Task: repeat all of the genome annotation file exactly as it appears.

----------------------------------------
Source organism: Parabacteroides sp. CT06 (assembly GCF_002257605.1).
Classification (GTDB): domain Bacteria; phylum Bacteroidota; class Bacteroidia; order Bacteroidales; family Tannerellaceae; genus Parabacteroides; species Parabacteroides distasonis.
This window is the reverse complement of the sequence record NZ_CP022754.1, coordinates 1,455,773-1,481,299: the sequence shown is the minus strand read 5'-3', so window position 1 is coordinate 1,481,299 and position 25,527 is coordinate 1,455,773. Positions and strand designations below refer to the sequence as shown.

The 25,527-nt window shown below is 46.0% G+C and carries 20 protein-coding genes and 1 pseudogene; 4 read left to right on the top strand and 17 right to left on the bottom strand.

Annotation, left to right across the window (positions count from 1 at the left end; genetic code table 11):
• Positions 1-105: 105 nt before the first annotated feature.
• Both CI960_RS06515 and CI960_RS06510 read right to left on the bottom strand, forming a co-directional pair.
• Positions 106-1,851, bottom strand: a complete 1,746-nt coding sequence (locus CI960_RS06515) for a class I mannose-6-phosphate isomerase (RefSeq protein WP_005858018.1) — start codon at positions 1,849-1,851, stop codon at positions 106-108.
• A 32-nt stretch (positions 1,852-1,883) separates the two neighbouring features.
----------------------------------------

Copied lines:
Source organism: Parabacteroides sp. CT06 (assembly GCF_002257605.1).
Classification (GTDB): domain Bacteria; phylum Bacteroidota; class Bacteroidia; order Bacteroidales; family Tannerellaceae; genus Parabacteroides; species Parabacteroides distasonis.
This window is the reverse complement of the sequence record NZ_CP022754.1, coordinates 1,455,773-1,481,299: the sequence shown is the minus strand read 5'-3', so window position 1 is coordinate 1,481,299 and position 25,527 is coordinate 1,455,773. Positions and strand designations below refer to the sequence as shown.

The 25,527-nt window shown below is 46.0% G+C and carries 20 protein-coding genes and 1 pseudogene; 4 read left to right on the top strand and 17 right to left on the bottom strand.

Annotation, left to right across the window (positions count from 1 at the left end; genetic code table 11):
• Positions 1-105: 105 nt before the first annotated feature.
• Both CI960_RS06515 and CI960_RS06510 read right to left on the bottom strand, forming a co-directional pair.
• Positions 106-1,851, bottom strand: a complete 1,746-nt coding sequence (locus CI960_RS06515) for a class I mannose-6-phosphate isomerase (RefSeq protein WP_005858018.1) — start codon at positions 1,849-1,851, stop codon at positions 106-108.
• A 32-nt stretch (positions 1,852-1,883) separates the two neighbouring features.